[NNTP] 502 and 503
rra at stanford.edu
Tue Nov 30 19:57:07 PST 2004
Clive D W Feather <clive at demon.net> writes:
> The current definitions are:
> * If the server experiences an internal fault or problem that means it is
> unable to carry out the command (for example, a necessary file is missing
> or a necessary service could not be contacted), the response code 403 MUST
> be returned.
> * If the server recognizes the command but does not provide an optional
> feature (for example because it does not store the required information),
> or only handles a subset of legitimate cases (see the HDR command for an
> example), the response code 503 MUST be returned.
> * If the client is not authorized to use the specified facility when
> the server is in its current state, then the appropriate one of the
> following response codes MUST be used.
> 502: it is necessary to terminate the connection and start a new one with
> the appropriate authority before the command can be used.
Ah, okay, I'd forgotten about 403, which we invented. Hurm. Okay. We're
really changing a lot about error codes, but I think it's generally an
improvement and we've hashed this out before, so let's stick with what we
> Long ago we had a thread about the confusion between "something's broken"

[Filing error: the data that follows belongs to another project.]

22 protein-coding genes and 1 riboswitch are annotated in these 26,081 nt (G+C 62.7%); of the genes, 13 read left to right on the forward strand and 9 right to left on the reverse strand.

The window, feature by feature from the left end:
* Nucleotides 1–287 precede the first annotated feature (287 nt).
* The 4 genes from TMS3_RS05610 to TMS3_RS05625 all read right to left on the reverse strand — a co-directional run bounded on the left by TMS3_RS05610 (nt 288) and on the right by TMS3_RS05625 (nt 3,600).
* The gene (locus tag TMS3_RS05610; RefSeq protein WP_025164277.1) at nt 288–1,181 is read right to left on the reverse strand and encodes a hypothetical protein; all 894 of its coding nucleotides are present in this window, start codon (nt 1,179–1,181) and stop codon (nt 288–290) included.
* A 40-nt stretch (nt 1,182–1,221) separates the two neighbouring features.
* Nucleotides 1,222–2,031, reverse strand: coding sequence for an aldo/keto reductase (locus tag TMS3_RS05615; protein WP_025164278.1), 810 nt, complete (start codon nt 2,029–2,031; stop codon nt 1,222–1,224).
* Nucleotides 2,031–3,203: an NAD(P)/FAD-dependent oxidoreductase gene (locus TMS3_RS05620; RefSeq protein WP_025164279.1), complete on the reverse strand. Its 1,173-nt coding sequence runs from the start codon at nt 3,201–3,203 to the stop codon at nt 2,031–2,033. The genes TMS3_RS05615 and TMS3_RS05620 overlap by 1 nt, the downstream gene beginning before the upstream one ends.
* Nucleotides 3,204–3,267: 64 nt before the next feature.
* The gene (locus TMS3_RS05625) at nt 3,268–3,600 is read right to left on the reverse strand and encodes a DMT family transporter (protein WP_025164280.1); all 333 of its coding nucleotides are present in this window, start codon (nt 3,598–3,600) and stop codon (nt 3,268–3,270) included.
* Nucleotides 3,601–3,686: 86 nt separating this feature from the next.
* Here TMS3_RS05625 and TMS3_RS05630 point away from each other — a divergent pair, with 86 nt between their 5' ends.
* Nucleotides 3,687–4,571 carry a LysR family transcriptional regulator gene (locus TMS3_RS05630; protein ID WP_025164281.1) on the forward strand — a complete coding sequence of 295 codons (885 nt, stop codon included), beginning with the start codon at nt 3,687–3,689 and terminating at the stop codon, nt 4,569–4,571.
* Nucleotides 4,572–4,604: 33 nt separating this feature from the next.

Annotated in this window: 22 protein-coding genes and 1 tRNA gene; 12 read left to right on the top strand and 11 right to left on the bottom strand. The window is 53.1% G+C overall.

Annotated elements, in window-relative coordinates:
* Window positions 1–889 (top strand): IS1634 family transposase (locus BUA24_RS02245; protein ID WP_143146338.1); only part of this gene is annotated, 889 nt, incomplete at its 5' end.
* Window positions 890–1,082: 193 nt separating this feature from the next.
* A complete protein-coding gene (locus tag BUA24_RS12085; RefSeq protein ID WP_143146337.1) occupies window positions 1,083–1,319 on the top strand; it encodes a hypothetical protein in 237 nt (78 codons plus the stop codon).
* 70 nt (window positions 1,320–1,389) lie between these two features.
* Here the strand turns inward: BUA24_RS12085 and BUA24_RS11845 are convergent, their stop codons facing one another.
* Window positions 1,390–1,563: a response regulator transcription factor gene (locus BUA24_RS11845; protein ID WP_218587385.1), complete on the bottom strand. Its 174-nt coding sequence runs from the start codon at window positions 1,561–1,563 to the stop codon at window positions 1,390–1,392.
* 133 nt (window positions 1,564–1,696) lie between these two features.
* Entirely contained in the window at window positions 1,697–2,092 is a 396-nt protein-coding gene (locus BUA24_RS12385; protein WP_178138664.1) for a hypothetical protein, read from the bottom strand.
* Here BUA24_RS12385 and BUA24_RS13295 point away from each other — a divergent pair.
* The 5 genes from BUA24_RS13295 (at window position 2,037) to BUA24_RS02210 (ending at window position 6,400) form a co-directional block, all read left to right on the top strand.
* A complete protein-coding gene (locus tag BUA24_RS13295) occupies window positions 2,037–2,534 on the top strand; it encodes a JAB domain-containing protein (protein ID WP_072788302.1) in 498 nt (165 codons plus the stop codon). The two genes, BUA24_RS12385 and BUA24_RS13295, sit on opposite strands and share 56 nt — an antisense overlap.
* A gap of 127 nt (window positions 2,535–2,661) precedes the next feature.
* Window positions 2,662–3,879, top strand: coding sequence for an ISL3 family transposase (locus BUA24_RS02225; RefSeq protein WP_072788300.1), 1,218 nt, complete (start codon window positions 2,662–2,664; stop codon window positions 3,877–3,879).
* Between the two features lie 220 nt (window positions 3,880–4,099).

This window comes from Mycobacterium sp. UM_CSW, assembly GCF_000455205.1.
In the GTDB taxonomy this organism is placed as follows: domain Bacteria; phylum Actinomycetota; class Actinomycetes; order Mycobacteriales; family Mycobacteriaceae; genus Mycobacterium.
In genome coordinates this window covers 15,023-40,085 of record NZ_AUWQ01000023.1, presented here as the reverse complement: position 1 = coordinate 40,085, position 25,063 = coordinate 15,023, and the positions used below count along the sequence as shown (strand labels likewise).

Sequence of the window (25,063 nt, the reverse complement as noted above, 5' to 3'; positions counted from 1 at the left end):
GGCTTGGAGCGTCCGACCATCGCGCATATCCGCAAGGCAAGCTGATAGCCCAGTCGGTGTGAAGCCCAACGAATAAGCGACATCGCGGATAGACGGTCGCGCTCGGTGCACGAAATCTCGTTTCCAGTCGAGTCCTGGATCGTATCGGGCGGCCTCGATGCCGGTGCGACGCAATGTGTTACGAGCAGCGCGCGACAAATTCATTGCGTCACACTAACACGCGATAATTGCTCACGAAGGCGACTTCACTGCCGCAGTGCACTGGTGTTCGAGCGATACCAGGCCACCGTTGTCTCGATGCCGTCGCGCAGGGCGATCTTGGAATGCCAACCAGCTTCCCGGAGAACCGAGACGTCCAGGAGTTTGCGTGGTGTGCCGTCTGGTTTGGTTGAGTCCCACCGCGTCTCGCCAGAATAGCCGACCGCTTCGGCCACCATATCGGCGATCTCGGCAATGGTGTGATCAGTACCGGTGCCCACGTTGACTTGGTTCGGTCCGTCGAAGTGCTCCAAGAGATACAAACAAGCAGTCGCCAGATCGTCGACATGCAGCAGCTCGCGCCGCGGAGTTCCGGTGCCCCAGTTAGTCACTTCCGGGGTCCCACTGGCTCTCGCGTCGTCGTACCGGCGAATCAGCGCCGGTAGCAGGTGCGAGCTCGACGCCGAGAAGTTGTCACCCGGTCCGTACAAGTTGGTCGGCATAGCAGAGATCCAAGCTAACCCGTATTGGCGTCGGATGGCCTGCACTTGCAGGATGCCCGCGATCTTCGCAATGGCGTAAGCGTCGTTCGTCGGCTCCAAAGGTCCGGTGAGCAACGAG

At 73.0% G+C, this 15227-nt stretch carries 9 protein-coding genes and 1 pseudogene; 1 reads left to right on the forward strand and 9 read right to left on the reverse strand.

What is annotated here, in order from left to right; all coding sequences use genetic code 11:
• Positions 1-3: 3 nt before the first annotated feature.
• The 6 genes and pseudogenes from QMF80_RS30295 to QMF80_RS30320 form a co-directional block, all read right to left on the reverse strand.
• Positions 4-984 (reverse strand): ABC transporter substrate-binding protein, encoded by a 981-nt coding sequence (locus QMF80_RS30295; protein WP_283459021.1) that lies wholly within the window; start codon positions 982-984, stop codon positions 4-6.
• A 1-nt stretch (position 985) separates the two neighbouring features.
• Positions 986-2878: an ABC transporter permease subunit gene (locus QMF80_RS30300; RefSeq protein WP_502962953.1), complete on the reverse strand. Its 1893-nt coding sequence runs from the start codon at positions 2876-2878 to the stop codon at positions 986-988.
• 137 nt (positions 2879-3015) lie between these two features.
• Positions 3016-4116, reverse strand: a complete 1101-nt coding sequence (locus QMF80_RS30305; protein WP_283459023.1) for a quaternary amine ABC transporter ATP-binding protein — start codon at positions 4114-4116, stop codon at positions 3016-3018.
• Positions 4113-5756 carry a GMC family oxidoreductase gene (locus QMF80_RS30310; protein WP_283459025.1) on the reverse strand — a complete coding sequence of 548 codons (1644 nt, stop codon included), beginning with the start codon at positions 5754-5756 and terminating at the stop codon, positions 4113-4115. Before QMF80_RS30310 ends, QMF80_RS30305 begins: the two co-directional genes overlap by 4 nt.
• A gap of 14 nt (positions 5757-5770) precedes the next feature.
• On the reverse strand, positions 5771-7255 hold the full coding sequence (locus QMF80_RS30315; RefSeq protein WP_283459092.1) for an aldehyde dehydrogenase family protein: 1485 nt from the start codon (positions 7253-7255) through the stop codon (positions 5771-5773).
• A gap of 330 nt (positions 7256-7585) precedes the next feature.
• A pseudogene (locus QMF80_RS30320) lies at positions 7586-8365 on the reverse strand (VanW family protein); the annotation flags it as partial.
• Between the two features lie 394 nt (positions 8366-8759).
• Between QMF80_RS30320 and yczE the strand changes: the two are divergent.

> and "I don't do that", and decided that 403 was right for the former. So:
>> 503 is, for example, the return code that INN returns to AUTHINFO if it
>> can't fork an external authenticator, the return code that it returns to
>> LIST if the active file can't be found, or the return code that it returns
>> to DATE if localtime() fails.
> is wrong; these should all be 403s, because they indicate that the server
> will eventually sort the problem out and the client can't do anything to
> Given that, have we got the right definitions for 502 v 503, or do we need
> to revisit them? To me, the meanings are:
> 502: you made a wrong choice, disconnect and try again
> 503: I don't do that
I really don't want to describe 502 that way. If, for example, you
connect to a public read-only server, POST is going to return 502 in the
common case because the server *supports* POST, it's just been configured
to deny that particular client access to the command. But it's going to
keep returning 502 forever.
502: permission denied, at least in this mode
503: command not supported
That being said, given the above explanation, I'm okay with IHAVE in
reader mode or POST in transit mode being 503.
Russ Allbery (rra at stanford.edu) <http://www.eyrie.org/~eagle/>
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